ProgramMaster Logo
Conference Tools for MS&T21: Materials Science & Technology
Register as a New User
Submit An Abstract
Propose A Symposium
Presenter/Author Tools
Organizer/Editor Tools
About this Symposium
Meeting MS&T21: Materials Science & Technology
Symposium Fracture of Steels: New Approaches to Modeling and Experimental Characterization
Sponsorship TMS Steels Committee
Organizer(s) Louis G. Hector, General Motors Global Technical Center
Ana Luiza Araujo, AK Steel Research & Innovation
Matthias Militzer, University of British Columbia
Amy J. Clarke, Los Alamos National Laboratory
Scope This symposium focuses on new multi-length scale experimental and computational techniques for characterizing as well as predicting fracture and crack growth in sheet steels under various deformation modes, strain paths, temperatures, and strain rates. Of particular interest are techniques that identify and then connect relevant multi-length scale fracture phenomena to the continuum. From the computational side, particular interest is in techniques that accurately predict damage accumulation, incipient fracture, and subsequent crack growth in fundamental mechanical tests, forming (e.g. stamping), and formed component performance with experimental validation. Quantitative connections between martensitic transformation and fracture as well as new approaches to modeling steel microstructures at the representative volume element (RVE) level are needed. To provide a means for model validation and for future fracture-resistant steel development, advanced experimental methods are desired. These may include high energy beam methods (neutron, synchrotron) for measuring damage accumulation leading to fracture, electron microscopy methods such as electron backscatter diffraction (EBSD), atom probe tomography (APT), high-resolution transmission electron microscopy (HRTEM), and approaches to coupling strain field measurement (e.g. digital image correlation (DIC)) with temperature measurements as a function of strain rate. Techniques for improving existing approaches to calibration of phenomenological fracture models, such as GISSMO, that reduce the amount of experiments needed are also welcome. Also, microstructure-based methods that limit mechanical testing required for calibrating phenomenological fracture models are needed.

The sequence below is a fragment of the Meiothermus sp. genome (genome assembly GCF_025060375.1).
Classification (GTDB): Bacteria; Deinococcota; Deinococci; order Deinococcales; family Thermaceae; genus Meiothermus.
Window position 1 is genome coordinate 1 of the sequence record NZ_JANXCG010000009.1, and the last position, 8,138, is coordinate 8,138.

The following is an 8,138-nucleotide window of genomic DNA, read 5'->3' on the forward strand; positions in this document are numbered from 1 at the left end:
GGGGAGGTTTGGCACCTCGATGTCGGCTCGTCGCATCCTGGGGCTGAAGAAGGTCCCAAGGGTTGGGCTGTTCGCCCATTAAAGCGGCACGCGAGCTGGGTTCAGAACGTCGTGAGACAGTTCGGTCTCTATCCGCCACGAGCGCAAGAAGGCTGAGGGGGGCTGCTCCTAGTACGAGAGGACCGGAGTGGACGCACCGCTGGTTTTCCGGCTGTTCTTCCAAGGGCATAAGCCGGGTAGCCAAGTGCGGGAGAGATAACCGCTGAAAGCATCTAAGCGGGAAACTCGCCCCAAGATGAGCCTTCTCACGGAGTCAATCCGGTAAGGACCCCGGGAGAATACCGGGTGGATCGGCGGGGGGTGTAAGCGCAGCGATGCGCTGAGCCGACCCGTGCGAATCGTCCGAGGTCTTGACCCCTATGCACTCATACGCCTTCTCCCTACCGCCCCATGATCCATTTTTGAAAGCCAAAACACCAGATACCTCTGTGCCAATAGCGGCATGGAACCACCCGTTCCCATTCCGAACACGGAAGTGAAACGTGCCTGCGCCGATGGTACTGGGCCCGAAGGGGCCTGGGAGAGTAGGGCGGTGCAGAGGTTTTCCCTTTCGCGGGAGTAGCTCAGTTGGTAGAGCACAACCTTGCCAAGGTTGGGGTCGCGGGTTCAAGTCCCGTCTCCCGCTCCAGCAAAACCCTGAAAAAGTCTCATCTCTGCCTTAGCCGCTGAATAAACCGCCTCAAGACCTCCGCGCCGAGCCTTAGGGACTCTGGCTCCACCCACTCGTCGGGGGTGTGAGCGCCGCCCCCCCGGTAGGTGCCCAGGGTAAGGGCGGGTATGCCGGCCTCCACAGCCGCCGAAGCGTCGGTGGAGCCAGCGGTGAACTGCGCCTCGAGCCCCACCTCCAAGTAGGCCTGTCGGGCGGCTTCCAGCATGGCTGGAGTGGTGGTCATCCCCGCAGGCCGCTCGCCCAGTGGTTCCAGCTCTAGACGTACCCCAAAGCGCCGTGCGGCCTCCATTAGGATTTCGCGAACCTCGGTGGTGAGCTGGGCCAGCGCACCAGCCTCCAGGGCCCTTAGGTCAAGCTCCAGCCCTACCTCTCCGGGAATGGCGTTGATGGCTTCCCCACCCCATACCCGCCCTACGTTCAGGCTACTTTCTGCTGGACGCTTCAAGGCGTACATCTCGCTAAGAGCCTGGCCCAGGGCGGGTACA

Abstracts Due 04/15/2021

Applied Potential Influence on Stress Corrosion Cracking Susceptibility of 316LN Stainless Steel Rebars in Simulated Concrete Pore Solution with Chlorides
Fracture Anisotropy of SS-304L Tubes under Biaxial Loading
Local Micromechanical Properties of Inclusions in Ferrous Alloys
Peculiarities of Mechanics Destruction Tribojoints at a Difficult Dynamic Loading
Predicting the Influence of Microstructure on the Strength and Fracture Resistance of Advanced High Strength Steels

Questions about ProgramMaster? Contact